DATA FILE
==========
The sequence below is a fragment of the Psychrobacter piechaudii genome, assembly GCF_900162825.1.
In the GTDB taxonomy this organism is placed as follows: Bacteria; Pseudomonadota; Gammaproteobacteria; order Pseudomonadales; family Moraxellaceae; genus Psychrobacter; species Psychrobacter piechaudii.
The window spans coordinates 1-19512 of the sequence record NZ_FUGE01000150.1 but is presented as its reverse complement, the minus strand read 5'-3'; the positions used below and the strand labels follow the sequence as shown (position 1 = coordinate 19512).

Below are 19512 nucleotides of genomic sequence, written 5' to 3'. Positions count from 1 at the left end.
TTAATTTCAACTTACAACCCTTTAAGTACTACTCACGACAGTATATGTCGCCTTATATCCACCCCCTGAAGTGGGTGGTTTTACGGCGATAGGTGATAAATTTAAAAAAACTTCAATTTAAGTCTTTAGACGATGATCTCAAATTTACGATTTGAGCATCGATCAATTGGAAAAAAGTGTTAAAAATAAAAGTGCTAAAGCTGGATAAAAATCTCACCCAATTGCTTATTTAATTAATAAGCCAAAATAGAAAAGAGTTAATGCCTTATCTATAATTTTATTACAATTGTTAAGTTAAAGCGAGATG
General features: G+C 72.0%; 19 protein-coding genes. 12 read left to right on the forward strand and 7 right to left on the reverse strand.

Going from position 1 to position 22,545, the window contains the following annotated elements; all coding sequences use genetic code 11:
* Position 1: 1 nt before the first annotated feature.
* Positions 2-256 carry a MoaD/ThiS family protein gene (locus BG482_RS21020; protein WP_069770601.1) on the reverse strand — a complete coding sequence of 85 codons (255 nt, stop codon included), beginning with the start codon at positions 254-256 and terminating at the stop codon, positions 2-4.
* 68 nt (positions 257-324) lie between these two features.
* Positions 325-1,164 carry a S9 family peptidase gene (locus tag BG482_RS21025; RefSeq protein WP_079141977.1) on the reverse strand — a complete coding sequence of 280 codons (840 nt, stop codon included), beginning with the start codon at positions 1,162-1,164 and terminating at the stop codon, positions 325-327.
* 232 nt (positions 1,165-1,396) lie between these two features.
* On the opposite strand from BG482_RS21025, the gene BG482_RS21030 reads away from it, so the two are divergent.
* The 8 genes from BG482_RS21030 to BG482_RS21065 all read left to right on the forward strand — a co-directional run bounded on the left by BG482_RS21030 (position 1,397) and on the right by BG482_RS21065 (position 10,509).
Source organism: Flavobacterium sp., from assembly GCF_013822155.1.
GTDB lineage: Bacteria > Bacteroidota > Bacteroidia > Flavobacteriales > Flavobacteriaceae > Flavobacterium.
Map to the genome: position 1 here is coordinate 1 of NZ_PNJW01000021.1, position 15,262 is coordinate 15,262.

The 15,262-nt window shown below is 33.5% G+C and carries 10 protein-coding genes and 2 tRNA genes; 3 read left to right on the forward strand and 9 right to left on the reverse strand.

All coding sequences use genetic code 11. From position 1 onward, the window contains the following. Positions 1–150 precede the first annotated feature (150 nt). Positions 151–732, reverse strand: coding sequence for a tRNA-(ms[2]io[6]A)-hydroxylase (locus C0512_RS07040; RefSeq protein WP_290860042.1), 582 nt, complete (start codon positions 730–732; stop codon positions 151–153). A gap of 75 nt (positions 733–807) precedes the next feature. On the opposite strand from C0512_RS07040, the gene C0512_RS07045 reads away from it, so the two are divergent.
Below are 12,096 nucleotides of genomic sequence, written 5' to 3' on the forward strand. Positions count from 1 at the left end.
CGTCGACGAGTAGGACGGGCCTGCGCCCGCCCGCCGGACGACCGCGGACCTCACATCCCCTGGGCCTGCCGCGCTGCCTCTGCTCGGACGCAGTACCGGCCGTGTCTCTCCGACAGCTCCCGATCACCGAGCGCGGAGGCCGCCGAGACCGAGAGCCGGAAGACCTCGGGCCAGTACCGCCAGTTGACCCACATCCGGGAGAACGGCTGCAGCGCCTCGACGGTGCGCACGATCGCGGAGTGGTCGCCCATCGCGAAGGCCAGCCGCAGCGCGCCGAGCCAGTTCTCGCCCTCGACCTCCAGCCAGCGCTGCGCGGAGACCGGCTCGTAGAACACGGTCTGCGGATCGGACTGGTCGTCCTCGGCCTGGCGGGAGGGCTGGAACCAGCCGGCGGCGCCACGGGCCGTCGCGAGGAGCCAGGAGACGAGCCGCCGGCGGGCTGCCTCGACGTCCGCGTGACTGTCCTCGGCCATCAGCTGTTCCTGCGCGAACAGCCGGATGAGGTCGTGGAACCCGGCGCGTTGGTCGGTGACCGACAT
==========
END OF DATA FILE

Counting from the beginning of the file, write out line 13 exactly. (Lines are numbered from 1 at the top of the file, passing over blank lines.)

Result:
* On the opposite strand from BG482_RS21025, the gene BG482_RS21030 reads away from it, so the two are divergent.